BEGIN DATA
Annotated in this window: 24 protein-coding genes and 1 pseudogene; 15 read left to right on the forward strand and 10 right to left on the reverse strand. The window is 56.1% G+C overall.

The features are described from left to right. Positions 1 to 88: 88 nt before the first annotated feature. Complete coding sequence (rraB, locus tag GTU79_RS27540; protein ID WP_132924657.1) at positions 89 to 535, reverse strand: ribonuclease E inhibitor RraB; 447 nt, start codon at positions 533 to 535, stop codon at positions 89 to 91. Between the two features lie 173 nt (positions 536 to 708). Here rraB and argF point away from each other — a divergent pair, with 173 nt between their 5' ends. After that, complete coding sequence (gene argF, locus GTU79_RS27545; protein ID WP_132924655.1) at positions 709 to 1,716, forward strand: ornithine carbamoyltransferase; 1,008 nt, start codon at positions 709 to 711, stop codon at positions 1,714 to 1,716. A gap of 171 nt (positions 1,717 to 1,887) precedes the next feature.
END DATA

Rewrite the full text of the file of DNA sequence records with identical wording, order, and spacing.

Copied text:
Annotated in this window: 24 protein-coding genes and 1 pseudogene; 15 read left to right on the forward strand and 10 right to left on the reverse strand. The window is 56.1% G+C overall.

The features are described from left to right. Positions 1 to 88: 88 nt before the first annotated feature. Complete coding sequence (rraB, locus tag GTU79_RS27540; protein ID WP_132924657.1) at positions 89 to 535, reverse strand: ribonuclease E inhibitor RraB; 447 nt, start codon at positions 533 to 535, stop codon at positions 89 to 91. Between the two features lie 173 nt (positions 536 to 708). Here rraB and argF point away from each other — a divergent pair, with 173 nt between their 5' ends. After that, complete coding sequence (gene argF, locus GTU79_RS27545; protein ID WP_132924655.1) at positions 709 to 1,716, forward strand: ornithine carbamoyltransferase; 1,008 nt, start codon at positions 709 to 711, stop codon at positions 1,714 to 1,716. A gap of 171 nt (positions 1,717 to 1,887) precedes the next feature.